3 Things Go Needs Right Now More Than Generics

Don’t get me wrong — I like generics, and I’m excited to see what impact they will have on the Go language and its libraries. However, it is clear that agreeing on the specification and implementing generics has been a massive undertaking for the Go core team, at the unavoidable cost of other language developments.

I work daily with Go, and while the lack of generics can occasionally be a pain point, mostly it can be worked around with some combination of either abusing interface{} or manually generating the non-generic code. On the other hand, there are other pain points I feel much more often, and maybe other gophers do too…

1. Enums

These days it’s surprising to see a statically typed, modern, and production-ready language without any support for enums. For any readers not familiar with enums from other languages, put simply they are a way of declaring a custom type that may take one of a finite number of possible values. For example, you might want to declare a PrimaryColour enum with possible values RedYellow, or Blue.

In fact, you can think of all primitive types in Go as enums in disguise. Most obviously bool can be thought of as an enum that can only be true or false.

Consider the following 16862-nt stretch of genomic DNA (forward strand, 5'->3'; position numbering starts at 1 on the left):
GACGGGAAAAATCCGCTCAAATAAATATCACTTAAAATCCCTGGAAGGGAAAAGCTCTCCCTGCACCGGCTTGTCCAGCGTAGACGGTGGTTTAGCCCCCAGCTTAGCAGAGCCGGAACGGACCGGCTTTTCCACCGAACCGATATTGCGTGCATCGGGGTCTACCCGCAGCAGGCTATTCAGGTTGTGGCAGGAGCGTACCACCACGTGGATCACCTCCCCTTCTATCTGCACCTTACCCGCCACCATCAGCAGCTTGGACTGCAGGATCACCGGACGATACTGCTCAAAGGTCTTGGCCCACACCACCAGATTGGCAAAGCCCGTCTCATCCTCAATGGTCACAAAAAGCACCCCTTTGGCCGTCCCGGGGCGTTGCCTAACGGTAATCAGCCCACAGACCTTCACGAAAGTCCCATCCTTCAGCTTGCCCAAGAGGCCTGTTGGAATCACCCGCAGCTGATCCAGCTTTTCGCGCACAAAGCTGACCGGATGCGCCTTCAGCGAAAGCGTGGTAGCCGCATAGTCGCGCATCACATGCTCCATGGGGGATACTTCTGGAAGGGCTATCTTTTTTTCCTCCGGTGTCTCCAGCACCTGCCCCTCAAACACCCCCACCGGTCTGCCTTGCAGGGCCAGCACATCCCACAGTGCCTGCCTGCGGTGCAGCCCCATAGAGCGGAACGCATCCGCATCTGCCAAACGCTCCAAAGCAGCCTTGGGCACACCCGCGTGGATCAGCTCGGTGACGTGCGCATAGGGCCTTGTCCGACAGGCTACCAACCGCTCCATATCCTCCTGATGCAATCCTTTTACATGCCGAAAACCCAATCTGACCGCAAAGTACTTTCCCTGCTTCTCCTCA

However, this also applies to other primitive types too. A byte can only represent the numbers 0–255 in the 8-bit range, an int32 can represent all possible signed integers in the 32-bit range, a pointer can represent all possible memory addresses in a (usually) 64-bit address space. So really, an enum is a tool to create your own primitive-like types.

Enums have real-world applications very often in programming — how many times do you use an API which requires you to specify one of a list of options?

For example, recently I was using an API that requires a SortOrder parameter to specify whether results should be sorted in ascending or descending order — this is a perfect use-case for a two-valued enum.

There are two common workarounds for the lack of a dedicated enum type in Go. The first is to define a type based on an integer and create some named constants using iota to represent the enum values:

type PrimaryColour int
const (
Red = iota
Yellow
Blue
)
func (c PrimaryColour) String() string {
switch c {
case Red:
return “Red”
case Yellow:
return “Yellow”
case Blue:
return “Blue”
default:
panic(fmt.Sprintf(“unknown colour %d”, int(c)))
}
}